Silly scribbles: CBC News asks graphologist to comment on new officials

Graphology? SERIOUSLY? Earlier this week, we linked to a story about the popularity of this nonsensical analysis in France. It showed up in Canada now.

What the new Bank of Canada governor’s signature may say about him – Business – CBC News.

Now that we know that Poloz will be the next governor, we thought it would be fun to ask a handwriting expert to analyze the signatures of the last few governors, as well as the next man to sign Canadian banknotes.

Elaine Charal analyzes handwriting for clues about someone’s personality; companies consult her in their executive hiring decisions. Graphology is not science —for a critique, see the link in the left column by former Simon Fraser University pyschologist Barry Beyerstein.

She then comments on the signatures of Stephen Poloz, Mark Carney, David A. Dodge, Gordon Thiessen and John Crow.

Included in a small link that you have to search to find is the Quackwatch essay by Beyerstein. Nice that they included something in such a ridiculous piece but no one will bother to read why this is complete rubbish. But, here’s a clip:

In this essay I have argued that graphology, despite its scientific pretensions, remains mired in its occult past. I have shown why the graphologists’ favorite justifications are inadequate and alluded to many well-controlled studies which have found that handwriting analysts, denied non-graphological clues about their clients, do no better than chance in describing them. The clients, on the other hand, cannot exceed chance either when asked to select their own from a stack of anonymous graphological profiles. Despite graphology’s poor showing in these well-controlled tests, both practitioners and an a goodly portion of the public at large steadfastly continue to believe it works. The latter sections of this chapter were devoted to the interesting cognitive biases that have kept graphology alive by giving customers the strong illusion that it is revealing and accurate when it is not. If graphology cannot legitimately claim to be a scientific means of measuring human talents and leanings, what is it really? In short, it is a pseudoscience.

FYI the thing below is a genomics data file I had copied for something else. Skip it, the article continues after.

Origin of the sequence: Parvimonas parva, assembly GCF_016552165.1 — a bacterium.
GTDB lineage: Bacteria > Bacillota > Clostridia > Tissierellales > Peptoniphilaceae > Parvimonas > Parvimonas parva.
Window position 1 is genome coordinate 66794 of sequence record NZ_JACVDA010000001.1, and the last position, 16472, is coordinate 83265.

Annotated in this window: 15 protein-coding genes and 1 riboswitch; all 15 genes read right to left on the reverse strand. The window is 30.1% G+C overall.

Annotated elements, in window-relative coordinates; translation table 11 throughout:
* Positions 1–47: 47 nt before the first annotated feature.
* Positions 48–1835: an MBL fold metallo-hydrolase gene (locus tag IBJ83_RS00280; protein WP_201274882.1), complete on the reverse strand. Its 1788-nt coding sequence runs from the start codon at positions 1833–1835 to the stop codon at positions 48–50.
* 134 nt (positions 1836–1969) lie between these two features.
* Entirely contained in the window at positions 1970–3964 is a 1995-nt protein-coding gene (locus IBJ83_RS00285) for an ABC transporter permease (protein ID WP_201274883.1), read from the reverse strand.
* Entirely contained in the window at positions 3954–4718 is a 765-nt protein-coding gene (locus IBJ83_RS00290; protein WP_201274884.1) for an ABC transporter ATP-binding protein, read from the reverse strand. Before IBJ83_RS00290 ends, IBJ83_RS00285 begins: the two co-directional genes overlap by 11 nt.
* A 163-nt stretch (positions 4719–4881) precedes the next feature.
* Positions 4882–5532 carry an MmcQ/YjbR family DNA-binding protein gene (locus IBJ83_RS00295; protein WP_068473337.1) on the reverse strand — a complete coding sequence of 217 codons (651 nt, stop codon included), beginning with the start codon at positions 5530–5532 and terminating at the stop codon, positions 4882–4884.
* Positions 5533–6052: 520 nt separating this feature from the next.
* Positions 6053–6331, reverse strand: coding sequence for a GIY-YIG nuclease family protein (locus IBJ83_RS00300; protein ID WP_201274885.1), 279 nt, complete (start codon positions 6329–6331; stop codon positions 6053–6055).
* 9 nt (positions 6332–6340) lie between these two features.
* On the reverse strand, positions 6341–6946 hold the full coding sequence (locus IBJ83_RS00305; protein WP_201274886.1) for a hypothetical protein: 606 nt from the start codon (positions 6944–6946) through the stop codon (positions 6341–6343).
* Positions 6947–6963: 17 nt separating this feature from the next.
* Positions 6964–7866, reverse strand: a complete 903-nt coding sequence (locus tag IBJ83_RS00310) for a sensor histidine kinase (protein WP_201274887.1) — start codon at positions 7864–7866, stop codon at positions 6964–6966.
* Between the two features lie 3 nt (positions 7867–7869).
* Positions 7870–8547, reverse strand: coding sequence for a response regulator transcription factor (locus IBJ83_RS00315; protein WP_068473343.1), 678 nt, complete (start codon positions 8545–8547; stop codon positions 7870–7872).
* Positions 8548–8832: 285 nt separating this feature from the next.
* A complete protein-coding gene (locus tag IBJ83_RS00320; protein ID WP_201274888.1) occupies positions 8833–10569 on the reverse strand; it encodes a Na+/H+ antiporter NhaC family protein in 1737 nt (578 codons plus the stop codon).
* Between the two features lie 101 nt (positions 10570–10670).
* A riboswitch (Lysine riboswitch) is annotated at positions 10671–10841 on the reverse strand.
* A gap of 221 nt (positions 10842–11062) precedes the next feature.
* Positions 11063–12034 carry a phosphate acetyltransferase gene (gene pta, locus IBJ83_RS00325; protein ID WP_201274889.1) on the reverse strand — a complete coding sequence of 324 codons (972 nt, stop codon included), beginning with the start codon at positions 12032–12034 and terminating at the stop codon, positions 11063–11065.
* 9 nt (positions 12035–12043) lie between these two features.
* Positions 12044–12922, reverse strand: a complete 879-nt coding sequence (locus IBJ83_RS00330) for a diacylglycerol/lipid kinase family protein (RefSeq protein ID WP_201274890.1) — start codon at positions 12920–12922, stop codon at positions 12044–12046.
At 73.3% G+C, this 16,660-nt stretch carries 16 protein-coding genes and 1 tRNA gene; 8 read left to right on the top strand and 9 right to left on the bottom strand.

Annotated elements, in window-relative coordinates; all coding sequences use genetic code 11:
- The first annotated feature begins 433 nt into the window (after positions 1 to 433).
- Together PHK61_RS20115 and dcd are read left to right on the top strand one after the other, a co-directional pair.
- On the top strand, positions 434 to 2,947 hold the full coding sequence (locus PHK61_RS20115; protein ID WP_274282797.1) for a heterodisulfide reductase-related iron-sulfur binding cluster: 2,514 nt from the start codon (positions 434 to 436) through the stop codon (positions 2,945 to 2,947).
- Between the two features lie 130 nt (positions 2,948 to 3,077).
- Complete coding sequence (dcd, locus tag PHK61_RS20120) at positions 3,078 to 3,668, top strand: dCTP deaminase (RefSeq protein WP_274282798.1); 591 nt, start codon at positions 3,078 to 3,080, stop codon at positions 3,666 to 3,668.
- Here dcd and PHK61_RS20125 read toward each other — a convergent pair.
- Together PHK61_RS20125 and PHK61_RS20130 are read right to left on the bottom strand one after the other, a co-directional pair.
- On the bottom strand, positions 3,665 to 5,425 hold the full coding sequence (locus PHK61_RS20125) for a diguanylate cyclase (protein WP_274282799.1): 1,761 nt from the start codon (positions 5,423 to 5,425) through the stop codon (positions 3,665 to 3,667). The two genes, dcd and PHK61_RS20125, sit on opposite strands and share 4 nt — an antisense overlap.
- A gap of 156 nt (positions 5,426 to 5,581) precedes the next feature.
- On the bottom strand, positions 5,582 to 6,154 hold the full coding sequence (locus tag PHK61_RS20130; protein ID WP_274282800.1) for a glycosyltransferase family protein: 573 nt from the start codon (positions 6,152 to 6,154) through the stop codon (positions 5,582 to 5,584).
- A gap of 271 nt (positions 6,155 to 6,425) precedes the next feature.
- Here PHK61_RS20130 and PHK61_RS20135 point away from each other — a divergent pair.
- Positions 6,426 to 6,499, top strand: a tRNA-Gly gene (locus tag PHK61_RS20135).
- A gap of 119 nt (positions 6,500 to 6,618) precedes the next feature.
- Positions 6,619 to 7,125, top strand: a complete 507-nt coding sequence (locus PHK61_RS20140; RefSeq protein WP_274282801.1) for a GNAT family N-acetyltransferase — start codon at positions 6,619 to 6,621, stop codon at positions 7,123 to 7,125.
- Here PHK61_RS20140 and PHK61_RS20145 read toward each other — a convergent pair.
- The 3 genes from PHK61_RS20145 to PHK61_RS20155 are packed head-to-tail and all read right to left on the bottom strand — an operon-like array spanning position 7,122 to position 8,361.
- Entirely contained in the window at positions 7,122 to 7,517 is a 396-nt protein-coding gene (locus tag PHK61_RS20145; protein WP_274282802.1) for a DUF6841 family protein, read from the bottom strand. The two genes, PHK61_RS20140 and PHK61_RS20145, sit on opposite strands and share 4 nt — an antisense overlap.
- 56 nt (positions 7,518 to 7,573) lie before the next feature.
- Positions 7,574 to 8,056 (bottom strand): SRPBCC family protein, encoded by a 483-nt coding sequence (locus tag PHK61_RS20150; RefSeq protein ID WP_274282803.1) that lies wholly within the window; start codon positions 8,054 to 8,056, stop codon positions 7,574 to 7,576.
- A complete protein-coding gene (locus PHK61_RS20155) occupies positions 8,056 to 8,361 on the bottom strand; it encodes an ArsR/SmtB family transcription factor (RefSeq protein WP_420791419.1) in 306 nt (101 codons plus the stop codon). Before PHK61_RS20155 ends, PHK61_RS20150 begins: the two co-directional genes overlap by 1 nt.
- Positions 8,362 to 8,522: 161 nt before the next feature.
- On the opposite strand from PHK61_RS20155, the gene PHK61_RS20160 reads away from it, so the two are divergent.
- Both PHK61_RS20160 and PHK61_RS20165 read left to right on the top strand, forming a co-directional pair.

I’d recommend taking the time to read this extensive piece in its entirety. Then you will be armed from now on whenever this silliness arises again. And it will.

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  4 comments for “Silly scribbles: CBC News asks graphologist to comment on new officials

  1. J
    May 4, 2013 at 4:09 PM

    Although it might be disappointing to see on the website, it’s had the paradoxical effect of generating good (negative) commentary. It’s like they’re baiting reason out of people, so it’s not altogether bad.

    • May 4, 2013 at 6:00 PM

      I saw this, J. But I think people who are outraged tend to say so. How many people just read it and assumed there was something to it.

  2. J
    May 4, 2013 at 6:46 PM

    Possibly a troubling amount if the psychological ‘sleeper effect’ theory has any weight to it.
    But then that might work in favor of the commentary, too.

  3. May 4, 2013 at 7:04 PM

    Now, I know that graphology has no science to back it up, but considering that a number of companies in other countries, and some in the USA use it to evaluate perspective employees, I can see the reasoning for reciprocity, especially from elected officials and corporate bigwigs. Who know, if they are subjected to the same sort of sorry thinking that the rest of us are, maybe they could put an end to it anywhere they have influence?

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